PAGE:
Entertainment

'City Of Angels' Takes 'Penny Dreadful' In A Brand New Direction

Justin Lubin/Showtime

When Penny Dreadful aired its finale episode nearly four years ago in June of 2016, viewers left behind a smoggy Victorian-era London. When it returns to Showtime on Sunday, viewers will find themselves… in sunny 1930s Los Angeles. So how is City of Angels connected to the original Penny Dreadful? The transition from one to the other may be jarring for fans who fell in love with creator John Logan's vision of an eerie England populated by creatures like Frankenstein's monster, ancient witches, and Dracula himself.

The Showtime spinoff picks up about half a century after the events of the original series ended and shifts focus halfway around the world. But don't expect to see Vanessa Ives wandering the streets of early 20th century Los Angeles; the first Penny Dreadful ended with — spoiler alert — Josh Hartnett's Ethan putting a bullet through the head of Eva Green's leading lady, sacrificing his love at her insistence in order to save the world from Dracula's darkness. Rather than relocating the cast, City of Angels introduces a whole new crop of characters for fans to get to know.

Yes, that means that all your old favorites are gone — not just Vanessa and Ethan but also Malcolm Murray, Victor Frankenstein, Dorian Gray, The Creature, and Lily. In their place, viewers will meet plenty of exciting new characters, including an LA detective played by Broadway veteran Nathan Lane, Oscar nominee Adriana Barraza as a superstitious matriarch, and Halt and Catch Fire star Kerry Bishé as a charismatic radio evangelist, among others. The only cast member the original and the spin-off share is Rory Kinnear (formerly The Creature), who will now appear as a doctor who also happens to be a secret Nazi.

So, with only one returning cast member, no returning characters, a new time period, and a brand new location, are there any connections between Penny Dreadful 1.0 and its spinoff? At first glance, die hard fans of the original may be disappointed by City of Angels' lack of direct ties to its progenitor, but the two shows have more in common than just a title. At their core, they share something very important: a creator. Original Penny Dreadful showrunner and Oscar-nominated screenwriter John Logan (Sweeney Todd, Skyfall) is once again shepherding the series to the screen.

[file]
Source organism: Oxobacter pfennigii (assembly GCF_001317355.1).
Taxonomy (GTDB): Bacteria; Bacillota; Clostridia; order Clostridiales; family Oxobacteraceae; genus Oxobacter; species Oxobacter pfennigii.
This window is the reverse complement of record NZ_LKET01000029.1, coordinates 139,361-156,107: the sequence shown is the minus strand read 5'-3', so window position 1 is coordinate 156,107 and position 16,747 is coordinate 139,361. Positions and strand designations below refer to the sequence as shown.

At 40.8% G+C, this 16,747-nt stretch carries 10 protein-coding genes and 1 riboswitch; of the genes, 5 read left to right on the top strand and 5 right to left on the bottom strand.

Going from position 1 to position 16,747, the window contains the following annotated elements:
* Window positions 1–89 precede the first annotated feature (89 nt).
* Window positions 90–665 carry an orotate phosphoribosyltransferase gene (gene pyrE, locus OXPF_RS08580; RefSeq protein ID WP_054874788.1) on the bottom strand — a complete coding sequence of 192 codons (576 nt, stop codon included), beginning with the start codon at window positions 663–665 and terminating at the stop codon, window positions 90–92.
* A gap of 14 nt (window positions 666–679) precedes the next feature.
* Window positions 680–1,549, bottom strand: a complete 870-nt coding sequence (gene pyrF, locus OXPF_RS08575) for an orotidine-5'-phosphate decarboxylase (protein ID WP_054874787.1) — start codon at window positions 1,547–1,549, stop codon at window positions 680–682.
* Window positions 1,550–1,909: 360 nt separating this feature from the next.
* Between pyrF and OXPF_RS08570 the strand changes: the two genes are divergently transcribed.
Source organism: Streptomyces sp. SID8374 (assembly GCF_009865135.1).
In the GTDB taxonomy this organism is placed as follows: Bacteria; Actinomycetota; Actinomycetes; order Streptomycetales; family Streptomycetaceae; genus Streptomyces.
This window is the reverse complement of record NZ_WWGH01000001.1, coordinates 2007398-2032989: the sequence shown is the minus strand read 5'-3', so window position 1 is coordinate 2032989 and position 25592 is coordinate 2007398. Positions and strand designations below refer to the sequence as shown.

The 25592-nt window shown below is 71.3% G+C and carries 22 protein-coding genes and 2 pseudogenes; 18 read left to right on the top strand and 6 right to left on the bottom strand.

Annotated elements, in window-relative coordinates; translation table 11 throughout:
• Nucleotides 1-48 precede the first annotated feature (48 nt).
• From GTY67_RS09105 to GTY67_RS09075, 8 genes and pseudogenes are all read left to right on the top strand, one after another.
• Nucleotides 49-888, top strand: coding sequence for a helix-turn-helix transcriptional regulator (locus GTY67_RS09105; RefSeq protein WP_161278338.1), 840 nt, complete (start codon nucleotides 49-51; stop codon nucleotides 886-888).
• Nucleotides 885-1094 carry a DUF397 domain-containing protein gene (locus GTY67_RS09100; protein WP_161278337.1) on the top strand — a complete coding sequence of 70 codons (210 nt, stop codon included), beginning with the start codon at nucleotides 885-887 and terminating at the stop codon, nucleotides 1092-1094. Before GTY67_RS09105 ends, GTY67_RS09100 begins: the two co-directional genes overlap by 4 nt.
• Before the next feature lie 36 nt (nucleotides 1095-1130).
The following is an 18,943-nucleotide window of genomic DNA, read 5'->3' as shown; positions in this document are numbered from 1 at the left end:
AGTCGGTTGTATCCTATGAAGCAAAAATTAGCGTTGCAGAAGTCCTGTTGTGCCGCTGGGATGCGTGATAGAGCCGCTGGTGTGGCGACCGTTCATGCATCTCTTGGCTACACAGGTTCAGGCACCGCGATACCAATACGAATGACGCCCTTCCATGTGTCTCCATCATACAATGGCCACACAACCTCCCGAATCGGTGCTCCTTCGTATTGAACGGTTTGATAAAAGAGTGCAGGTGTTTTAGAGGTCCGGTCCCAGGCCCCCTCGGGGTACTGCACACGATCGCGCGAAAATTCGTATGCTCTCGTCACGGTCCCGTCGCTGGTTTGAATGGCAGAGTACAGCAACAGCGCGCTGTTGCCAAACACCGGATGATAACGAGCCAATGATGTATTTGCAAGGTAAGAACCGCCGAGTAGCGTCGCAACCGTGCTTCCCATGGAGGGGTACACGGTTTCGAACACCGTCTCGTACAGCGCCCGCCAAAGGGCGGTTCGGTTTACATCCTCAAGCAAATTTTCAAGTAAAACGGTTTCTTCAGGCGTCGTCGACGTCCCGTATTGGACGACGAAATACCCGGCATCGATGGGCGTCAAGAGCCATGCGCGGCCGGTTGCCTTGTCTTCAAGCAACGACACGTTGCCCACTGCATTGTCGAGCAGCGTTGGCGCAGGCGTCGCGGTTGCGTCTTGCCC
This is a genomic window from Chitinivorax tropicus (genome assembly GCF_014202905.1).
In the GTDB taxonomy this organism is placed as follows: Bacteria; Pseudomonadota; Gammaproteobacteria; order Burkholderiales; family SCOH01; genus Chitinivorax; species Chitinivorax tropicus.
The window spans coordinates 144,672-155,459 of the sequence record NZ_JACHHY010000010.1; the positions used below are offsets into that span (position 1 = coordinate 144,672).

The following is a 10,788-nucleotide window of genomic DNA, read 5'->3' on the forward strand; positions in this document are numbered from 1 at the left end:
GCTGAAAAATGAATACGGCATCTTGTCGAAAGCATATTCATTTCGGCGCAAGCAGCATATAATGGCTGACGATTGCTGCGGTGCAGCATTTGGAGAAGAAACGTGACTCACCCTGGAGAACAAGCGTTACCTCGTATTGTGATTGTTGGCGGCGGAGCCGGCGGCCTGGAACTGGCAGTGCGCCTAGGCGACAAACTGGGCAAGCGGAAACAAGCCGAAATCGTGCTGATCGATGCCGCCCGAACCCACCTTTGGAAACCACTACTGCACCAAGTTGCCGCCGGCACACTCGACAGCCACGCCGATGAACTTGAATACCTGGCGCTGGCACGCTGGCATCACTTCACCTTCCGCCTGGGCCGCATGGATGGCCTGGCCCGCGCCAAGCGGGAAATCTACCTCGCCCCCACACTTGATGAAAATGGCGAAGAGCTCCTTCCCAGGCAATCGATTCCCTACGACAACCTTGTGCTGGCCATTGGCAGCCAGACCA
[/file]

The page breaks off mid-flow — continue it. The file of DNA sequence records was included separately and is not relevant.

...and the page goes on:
Both the original Penny Dreadful and its successor also share a pulpy sensibility straight out of the cheap paperbacks from which the series gets its name, although they lean into the traditions and themes of their respective locations, from Victorian monsters to Mexican-American superstitions. And that's another thing they have in common: the supernatural. Dracula may be gone, but the angels in the spinoff's title aren't just metaphorical. They're roaming the streets of Los Angeles… and so is the devil, in the form of Game of Thrones star Natalie Dormer.

Throughout the series, Dormer will portray at least four different characters — or, more accurately, four different versions of one demonic character. There's the demon's "prime" personality, Magda, as well as seductive housewife Elsa, mousy assistant Alex, and gang leader Rio. (Perhaps Magda will accrue even more personalities for Dormer to portray as the series progresses, much like Tatiana Maslany's burgeoning stable of clones on Orphan Black.)

But despite their shared creator, pulp sensibilities, and supernatural genre trappings, even Logan himself acknowledges that the spinoff is quite different from his original creation. "City of Angels will have a social consciousness and historical awareness that we chose not to explore in the Penny Dreadful London storylines," he told Deadline when the new iteration of the series was first announced. "We will now be grappling with specific historical and real world political, religious, social and racial issues. In 1938, Los Angeles was facing some hard questions about its future and its soul. Our characters must do the same. There are no easy answers. There are only powerful questions and arresting moral challenges."

Given all these differences between the original series and City of Angels, it might be easier to think of Penny Dreadful as an anthology series like American Horror Story, rather than two directly connected shows. Only on Showtime's version of an anthology series, unlike FX's, each unique installment lasts for several seasons rather than just one. Perhaps in another few years, Logan will decide to tell another supernatural story under his Penny Dreadful umbrella and once again move the action to a new corner of the world where he can find new terrifying inspiration.

If what you're looking for from Penny Dreadful is gloomy cobblestone streets and monsters with upper crust British accents, then City of Angels might not be the show for you. But if you're looking for a show with terrific actors playing complex characters locked in a struggle between good and evil… then the spinoff will surely be must-watch TV.